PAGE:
Leaders from around the world gathered in Caracas today for the funeral of the Venezuelan president, Hugo Chavez. Among those attending, some powerful U.S. adversaries, including the Iranian president, Mohammed Ahmadinejad, who at one point kissed the coffin. The United States, which doesn't have an ambassador in Venezuela, was represented by the embassy's charge d'affaires and a delegation. Chavez's body will be embalmed and laid to rest at a military museum.

BOLDUAN: And news out of Rome. We could see white smoke rising from the Vatican as early as Tuesday. That's when Catholic cardinals will begin their secret election to choose the next pope. The date was set just today.

CNN senior international correspondent Ben Wedeman is taking us behind the scenes from Rome.


BEN WEDEMAN, CNN SENIOR INTERNATIONAL CORRESPONDENT (voice-over): When the cardinals gather inside the Sistine Chapel next week to select the pope, they will be sworn to secrecy, the chapel swept for listening devices, electronic countermeasures deployed to prevent the use of any electronic communication.

But as the cardinals gathered in Rome this week before being cut off from the outside world, word is already leaking about a possible rift between the cardinals from North and South America and cardinals from other countries over timing of the conclave. Those from the Americas wanted to air some issues before the conclave. The others wanted to just get on with it.

JOHN ALLEN, CNN SENIOR VATICAN ANALYST: There's this kind of guerrilla insurrection going on among cardinals from other parts of the world, including some Americans, who are very theologically conservative, but very progressive in terms of business management, that really want to shake things up around this place. And I think part of the drama of this conclave is going to be which one of those currents prevails.

WEDEMAN: All that according to the few church officials who are talking, but asking not to be named.

Come Tuesday, the conclave will begin with a special mass in the morning and a first vote in the afternoon inside the Sistine Chapel, where work crews have been busy preparing the building for its historic role. The cardinals' movement will be closely restricted to between the chapel and their nearby living quarters inside this Vatican residence, the rooms all without televisions, radios, phones or Internet assigned by lottery.

Once voting gets under way, the cardinals will cast ballots in order of seniority and they're not allowed to vote for themselves. They will keep voting up to four ballots a day until the two-thirds majority needed to declare a winner is reached. Each ballot is threaded on a length of string to prevent fraud. After each vote, the ballots are burned, sending up the now famous smoke signals, black for no winner, white for a new pope. The big question now, how long before the white smoke?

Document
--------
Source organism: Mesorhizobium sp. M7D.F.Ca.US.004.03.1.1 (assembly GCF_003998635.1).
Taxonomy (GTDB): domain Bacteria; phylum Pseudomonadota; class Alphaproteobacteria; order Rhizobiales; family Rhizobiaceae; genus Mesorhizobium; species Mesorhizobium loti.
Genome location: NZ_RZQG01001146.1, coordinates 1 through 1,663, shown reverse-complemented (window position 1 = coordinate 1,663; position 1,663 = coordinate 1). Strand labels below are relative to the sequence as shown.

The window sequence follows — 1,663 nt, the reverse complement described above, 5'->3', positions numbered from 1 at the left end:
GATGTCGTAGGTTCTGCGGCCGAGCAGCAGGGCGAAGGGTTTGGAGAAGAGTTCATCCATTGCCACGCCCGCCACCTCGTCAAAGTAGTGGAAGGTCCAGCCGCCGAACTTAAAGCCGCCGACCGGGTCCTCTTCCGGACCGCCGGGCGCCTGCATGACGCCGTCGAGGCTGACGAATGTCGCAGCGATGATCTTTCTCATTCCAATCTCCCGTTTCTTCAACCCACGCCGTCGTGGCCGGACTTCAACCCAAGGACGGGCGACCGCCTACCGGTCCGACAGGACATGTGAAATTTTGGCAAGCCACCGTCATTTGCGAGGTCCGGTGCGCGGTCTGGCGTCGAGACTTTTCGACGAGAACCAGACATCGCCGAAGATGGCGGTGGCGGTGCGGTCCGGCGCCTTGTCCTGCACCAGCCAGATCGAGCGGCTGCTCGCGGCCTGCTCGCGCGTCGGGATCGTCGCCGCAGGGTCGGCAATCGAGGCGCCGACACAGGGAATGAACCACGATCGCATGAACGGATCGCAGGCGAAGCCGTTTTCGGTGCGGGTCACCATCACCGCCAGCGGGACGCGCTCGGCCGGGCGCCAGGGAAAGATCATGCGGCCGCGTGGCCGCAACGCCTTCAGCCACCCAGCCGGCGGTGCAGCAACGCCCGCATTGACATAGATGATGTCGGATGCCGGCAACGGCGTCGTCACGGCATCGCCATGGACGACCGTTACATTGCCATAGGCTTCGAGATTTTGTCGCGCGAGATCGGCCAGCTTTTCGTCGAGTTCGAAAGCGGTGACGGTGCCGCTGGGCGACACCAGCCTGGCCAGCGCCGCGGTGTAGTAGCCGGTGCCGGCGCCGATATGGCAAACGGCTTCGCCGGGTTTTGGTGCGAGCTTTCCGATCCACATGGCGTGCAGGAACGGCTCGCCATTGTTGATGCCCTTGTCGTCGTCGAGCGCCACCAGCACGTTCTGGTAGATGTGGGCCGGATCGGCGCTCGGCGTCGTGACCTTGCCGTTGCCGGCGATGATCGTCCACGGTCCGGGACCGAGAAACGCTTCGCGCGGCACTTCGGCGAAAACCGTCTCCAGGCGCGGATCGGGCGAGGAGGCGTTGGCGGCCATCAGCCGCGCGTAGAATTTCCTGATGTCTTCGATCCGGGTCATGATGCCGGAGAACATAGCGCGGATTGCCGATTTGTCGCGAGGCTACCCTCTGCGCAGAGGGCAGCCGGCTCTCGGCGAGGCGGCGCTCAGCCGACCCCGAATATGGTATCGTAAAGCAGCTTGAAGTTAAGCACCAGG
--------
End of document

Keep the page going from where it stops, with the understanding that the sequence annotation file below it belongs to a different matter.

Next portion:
ALLEN: They know that if this conclave goes more than three or four days, the drumbeat in the media will be paralysis and crisis in the Vatican. So, they want to get this wrapped up. On the other hand, right now, they don't have a clear front-runner. So they have got about four days to get their act together so this does not become a gridlocked conclave.

WEDEMAN: Whenever it comes, a crowd will be eagerly awaiting just like they did eight years ago, to celebrate a new pontiff to sit on the throne of St. Peter.

Ben Wedeman, CNN, Rome.


BOLDUAN: Ben, thank you.

The last two popes, Benedict and John Paul II, were elected in just two days, something that actually kind of surprised me. The conclave for John Paul I was just one day.

BLITZER: We will see how long this one takes. Could be quick, maybe not. We will see.


BLITZER: A busy airport fails a major test of its security, reportedly letting a man get through screening with a fake bomb, yes, a bomb, in his pants.


BLITZER: This is why I love living in Washington. Look at this. Look how beautiful the nation's capital is right now, Capitol Hill, the sun going down. Don't you just love that, Kate?

BOLDUAN: It's absolutely beautiful. Another beautiful day in Washington.


BLITZER: Other news we're following, a report of a starkly new security lapse at a very popular East Coast airport.

BOLDUAN: That's absolutely right. An undercover agent reportedly got past TSA screeners with a fake bomb stuffed in his pants.

Let's go to CNN's Mary Snow in New York for more on this.

Mary, what is going on here?

MARY SNOW, CNN CORRESPONDENT: Well, Kate, it's Newark International Airport that's in question and it's coming under scrutiny after a report of a security lapse last month.